Toyota has named its new range of internal combustion power plants Dynamic Force Engines. To realise their full potential, their basic structure was completely rethought using TNGA, with innovations applied to their overall structure and configuration. Work will continue to make these units even more advanced.
The new engines use high-speed combustion technology and a variable control system. They also have greater thermal efficiency, with a reduction in energy losses associated with, for example, exhaust and cooling systems and the friction between moving parts, resulting in high output. The line-up includes a 2.5-litre engine that has one of the world’s highest thermal efficiency levels – 40 per cent when used in a petrol-powered vehicle, 41 per cent when used in a petrol hybrid vehicle. It features many new technologies, including precise control to secure highly responsive performance and the generation of ample torque at all speeds.
New eight and 10-speed automatic transmissions
Toyota has developed two new automatic transmissions: the eight-speed Direct Shift-8AT for front-wheel drive applications (below) and the 10-speed Direct Shift-10AT for rear-wheel drive applications.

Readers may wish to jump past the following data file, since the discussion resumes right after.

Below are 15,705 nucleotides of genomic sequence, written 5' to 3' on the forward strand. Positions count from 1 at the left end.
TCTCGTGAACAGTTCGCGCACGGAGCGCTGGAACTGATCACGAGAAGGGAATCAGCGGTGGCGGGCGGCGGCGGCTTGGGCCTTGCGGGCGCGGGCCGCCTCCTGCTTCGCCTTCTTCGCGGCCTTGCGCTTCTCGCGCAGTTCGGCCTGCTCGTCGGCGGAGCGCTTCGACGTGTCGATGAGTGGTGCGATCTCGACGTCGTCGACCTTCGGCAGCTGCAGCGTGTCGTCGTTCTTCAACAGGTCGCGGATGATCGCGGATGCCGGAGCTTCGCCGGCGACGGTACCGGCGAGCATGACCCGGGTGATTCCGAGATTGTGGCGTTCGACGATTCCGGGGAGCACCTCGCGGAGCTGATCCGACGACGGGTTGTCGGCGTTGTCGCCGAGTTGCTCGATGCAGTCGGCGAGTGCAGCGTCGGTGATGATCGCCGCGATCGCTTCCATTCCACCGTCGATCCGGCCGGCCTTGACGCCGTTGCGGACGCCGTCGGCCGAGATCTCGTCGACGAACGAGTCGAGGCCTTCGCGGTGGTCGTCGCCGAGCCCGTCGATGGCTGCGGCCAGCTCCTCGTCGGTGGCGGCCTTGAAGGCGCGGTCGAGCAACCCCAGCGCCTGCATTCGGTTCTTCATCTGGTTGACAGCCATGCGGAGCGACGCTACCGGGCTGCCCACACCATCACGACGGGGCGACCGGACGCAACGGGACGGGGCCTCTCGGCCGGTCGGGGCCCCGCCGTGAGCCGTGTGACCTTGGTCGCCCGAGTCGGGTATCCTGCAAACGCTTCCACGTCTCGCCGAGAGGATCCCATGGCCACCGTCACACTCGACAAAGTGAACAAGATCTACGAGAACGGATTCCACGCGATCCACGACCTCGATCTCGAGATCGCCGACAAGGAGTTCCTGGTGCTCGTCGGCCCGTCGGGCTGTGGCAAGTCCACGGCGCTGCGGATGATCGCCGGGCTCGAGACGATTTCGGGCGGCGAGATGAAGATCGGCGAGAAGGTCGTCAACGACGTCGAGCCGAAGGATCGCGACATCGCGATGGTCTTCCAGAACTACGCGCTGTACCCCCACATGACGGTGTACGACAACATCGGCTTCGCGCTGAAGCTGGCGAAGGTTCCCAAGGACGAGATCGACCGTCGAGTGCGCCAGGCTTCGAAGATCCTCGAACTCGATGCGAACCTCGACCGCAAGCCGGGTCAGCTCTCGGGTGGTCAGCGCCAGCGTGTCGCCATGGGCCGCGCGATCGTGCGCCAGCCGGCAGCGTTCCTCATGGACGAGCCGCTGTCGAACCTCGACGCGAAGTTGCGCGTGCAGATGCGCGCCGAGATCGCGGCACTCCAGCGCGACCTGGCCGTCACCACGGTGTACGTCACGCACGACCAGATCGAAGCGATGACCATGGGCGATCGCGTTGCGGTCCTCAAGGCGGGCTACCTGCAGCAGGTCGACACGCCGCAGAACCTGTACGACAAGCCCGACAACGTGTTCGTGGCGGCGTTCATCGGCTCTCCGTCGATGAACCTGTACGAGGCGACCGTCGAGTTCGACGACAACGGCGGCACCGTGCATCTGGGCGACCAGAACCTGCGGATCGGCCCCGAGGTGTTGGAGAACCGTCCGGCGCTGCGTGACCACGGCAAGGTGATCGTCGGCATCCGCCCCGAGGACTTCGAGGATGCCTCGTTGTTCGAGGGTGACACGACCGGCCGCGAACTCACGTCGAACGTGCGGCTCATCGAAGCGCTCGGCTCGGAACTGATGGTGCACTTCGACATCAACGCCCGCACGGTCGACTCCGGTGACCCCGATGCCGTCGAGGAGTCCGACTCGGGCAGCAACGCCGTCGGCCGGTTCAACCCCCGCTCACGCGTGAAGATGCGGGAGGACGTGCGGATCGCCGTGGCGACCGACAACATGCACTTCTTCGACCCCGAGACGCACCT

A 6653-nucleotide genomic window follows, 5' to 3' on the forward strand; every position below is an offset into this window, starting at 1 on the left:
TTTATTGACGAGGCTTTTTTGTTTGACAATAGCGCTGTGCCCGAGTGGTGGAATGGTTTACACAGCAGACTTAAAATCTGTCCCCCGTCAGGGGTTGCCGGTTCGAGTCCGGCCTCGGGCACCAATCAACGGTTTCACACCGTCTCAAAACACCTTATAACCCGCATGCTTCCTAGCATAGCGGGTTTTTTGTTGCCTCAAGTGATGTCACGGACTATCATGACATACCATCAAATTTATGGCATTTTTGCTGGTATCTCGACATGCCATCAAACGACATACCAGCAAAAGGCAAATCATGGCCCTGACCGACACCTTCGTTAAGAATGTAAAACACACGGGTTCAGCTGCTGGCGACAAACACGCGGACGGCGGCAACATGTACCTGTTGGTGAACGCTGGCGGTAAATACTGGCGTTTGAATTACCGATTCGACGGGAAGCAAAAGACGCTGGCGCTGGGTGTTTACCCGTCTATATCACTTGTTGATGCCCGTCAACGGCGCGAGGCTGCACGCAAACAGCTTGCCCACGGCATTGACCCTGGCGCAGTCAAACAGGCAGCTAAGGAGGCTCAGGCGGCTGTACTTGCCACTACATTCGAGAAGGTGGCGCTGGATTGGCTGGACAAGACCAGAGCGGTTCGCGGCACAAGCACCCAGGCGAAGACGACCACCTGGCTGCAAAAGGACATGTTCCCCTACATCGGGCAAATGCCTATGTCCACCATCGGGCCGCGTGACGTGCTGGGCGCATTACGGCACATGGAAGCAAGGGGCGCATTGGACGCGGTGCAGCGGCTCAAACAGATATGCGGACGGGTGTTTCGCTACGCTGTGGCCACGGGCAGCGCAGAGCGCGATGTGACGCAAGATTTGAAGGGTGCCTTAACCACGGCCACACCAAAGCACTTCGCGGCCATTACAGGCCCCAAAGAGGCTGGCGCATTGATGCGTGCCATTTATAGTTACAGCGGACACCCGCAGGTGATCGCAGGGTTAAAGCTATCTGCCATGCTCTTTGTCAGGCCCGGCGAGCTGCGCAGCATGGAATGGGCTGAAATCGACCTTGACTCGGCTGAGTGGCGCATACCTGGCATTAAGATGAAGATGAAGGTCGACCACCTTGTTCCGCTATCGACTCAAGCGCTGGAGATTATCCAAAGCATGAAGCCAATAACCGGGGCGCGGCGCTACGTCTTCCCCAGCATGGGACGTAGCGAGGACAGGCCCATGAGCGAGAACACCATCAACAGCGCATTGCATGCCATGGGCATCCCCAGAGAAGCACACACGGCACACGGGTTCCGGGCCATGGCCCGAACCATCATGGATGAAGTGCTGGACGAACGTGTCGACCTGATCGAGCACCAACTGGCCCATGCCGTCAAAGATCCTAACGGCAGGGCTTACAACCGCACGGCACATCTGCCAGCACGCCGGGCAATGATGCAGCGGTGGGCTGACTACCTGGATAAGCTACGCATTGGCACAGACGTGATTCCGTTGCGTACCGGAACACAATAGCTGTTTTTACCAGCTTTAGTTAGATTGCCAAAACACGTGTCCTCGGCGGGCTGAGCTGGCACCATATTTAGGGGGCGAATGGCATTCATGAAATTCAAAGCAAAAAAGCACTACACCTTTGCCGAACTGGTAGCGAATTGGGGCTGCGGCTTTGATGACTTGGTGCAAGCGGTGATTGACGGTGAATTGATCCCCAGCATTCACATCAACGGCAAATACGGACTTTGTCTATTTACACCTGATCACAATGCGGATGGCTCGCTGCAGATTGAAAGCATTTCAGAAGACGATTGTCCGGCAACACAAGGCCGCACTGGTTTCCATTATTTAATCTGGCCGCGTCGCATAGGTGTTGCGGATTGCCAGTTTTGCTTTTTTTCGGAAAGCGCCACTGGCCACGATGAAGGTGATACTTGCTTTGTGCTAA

In both units measures have been taken to minimise energy losses and increase efficiency. A new technique to achieve a lower friction coefficient when the gears engage has been applied to the surfaces of the gear teeth. Also, by optimising the configuration of the friction material inside the clutch, clutch torque loss during rotation has been reduced by approximately half, compared to the performance in a conventional six-speed transmission.
These and other measures have helped produce one of the world’s most efficient transmissions. The units are more compact and lighter than comparable, conventional transmissions, contributing to vehicle fuel economy. Their lower centre of gravity results in improved stability in straight-line driving and cornering.
Furthermore, wider gears combine with a new high-performance, compact torque converter to give a broader gear lock-up range. The resulting quick and smooth response to accelerator pedal inputs creates an “as desired,” direct driving feel.
In the case of the Direct Shift-10AT (above), the use of close-ratio gears optimises the range of use for each gear, particularly in the low to mid-speed range. The resulting smooth shifts – among the world’s quickest – create a rhythmical and comfortable sensation that’s appropriate for a premium, rear-wheel drive vehicle.